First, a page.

It started with Homeland Security Department officials, then Internal Revenue Service agents.
The Treasury Inspector General for Tax Administration (TIGTA) for three years conducted an interagency investigation into phone scammers pretending to be agency officials, and this month arrests are being made.
In an Oct. 27 joint announcement from TIGTA, DHS and the Justice Department, 61 individuals were indicted for their part in scams resulting in more than 10,000 victims and hundreds of millions of dollars in stolen money.
“When we started working on our investigation, we compared notes and we ran into a couple defendants that we identified. As we started more fully developing those, we learned that there were other agencies investigating them for various types of fraud that were going on,” said Timothy Camus, TIGTA deputy inspector general for investigations, during a call with reporters. “So we joined forces, which is generally what we do in federal law enforcement. So we brought the piece that involved the IRS impersonation, and DHS brought the piece that involved their expertise on their programs that were being impersonated, and it was all led under the U.S. Attorney’s Office.”
Bruce Foucart, an assistant director with ICE Homeland Security Investigations, called the “brazenness” of the scammers “chilling.”
“These scammers in this case, and in so many cases like this, are convincing,” Foucart said during a joint news conference Oct. 27. “They are menacing and they are ruthless in their pursuit of their victims. They convey authority and a sense of urgency that leave their victims terrified.”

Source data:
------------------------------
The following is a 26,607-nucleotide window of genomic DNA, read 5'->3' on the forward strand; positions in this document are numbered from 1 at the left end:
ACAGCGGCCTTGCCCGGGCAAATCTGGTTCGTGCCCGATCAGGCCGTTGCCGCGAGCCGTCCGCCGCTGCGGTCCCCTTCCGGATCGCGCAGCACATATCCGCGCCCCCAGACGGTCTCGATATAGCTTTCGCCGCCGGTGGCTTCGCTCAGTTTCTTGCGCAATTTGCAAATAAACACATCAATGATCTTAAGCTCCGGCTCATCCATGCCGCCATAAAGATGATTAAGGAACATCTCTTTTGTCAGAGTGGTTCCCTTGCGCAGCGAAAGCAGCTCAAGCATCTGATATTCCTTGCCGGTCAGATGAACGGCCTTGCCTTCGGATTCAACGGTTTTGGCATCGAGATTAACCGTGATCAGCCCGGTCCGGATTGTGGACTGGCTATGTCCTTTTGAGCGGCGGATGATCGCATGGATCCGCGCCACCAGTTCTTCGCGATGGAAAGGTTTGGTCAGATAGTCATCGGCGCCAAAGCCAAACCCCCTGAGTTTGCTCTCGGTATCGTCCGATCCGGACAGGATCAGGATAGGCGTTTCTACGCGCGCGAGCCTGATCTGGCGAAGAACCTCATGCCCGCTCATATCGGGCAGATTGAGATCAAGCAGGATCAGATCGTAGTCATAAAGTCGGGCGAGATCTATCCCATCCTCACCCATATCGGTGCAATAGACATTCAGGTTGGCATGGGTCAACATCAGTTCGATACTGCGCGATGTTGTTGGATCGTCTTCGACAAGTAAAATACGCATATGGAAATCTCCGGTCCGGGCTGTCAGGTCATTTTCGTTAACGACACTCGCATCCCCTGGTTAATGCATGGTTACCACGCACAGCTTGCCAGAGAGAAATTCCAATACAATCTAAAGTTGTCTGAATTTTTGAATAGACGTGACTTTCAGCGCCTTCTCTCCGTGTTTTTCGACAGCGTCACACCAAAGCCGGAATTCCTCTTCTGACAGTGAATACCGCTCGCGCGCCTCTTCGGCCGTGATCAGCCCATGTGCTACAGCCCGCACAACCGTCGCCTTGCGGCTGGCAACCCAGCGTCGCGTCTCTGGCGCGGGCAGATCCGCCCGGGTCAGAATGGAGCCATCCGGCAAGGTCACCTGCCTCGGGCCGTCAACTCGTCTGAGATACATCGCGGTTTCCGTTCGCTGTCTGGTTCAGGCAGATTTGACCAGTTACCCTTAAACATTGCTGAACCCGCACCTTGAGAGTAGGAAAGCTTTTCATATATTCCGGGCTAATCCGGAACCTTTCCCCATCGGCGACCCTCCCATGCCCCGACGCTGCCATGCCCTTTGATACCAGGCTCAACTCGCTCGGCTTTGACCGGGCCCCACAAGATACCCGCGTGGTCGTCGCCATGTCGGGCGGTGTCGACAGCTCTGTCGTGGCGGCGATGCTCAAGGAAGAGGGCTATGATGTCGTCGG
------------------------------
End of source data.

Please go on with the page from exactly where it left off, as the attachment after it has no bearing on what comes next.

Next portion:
The full names of victims are not given, but court records show a “William G.” of Naperville, Ill., paid $37,000 in prepaid Reloadit cards for alleged tax violations, while “Mamta S.” of San Francisco, paid $43,000 in prepaid MoneyPak cards for alleged immigration and tax violations.
“U.S. government agencies do not make these types of calls,” Foucart said, echoing earlier words from Leslie Caldwell, assistant attorney general for the Justice Department’s Criminal Division.
“We never call to demand that money be loaded immediately onto prepaid cards,” she said. “U.S. agencies do not call and demand immediate payments to avoid deportation or to avoid arrest.”
DHS Inspector General John Roth said dozens of electronic search warrants were issued, “countless interviews tracing thousands of financial transactions.”
“The investigation touched every part of the United States,” Roth said. “These results are only possible if you work together.”
J. Russell George, Inspector General for TIGTA, said since 2013, his office received more than 2 million reports from people who said they had received calls from individuals demanding money.
About 10,000 of them said they’d actually paid up, totaling about $50 million, George said.
Camus said as early as 2012, scamming call centers were impersonating DHS officials, in particular U.S. Customs and Immigration Services agents, and targeting people with recent immigration status.
“Around 2013, we started to notice we were getting reports of people impersonating IRS agents, claiming that the victims owed taxes and that they better pay those or face arrest,” Camus said.
George said his advice to anyone who receives a call is “hang up and follow up” with a report to TIGTA and law enforcement.
George said public service announcements as well as congressional outreach to constituents has helped cut down on the number of victims, and recent arrests in India have helped reduced reports of scam victims.
Camus said the results of this investigation are going to be shared with Congress “to consider if there are any things that need to be changed to make this more difficult, as well as continuing the work that we’re doing collaboratively.”
Camus said he believed the IRS scam will continue in some way, along with other phone scams.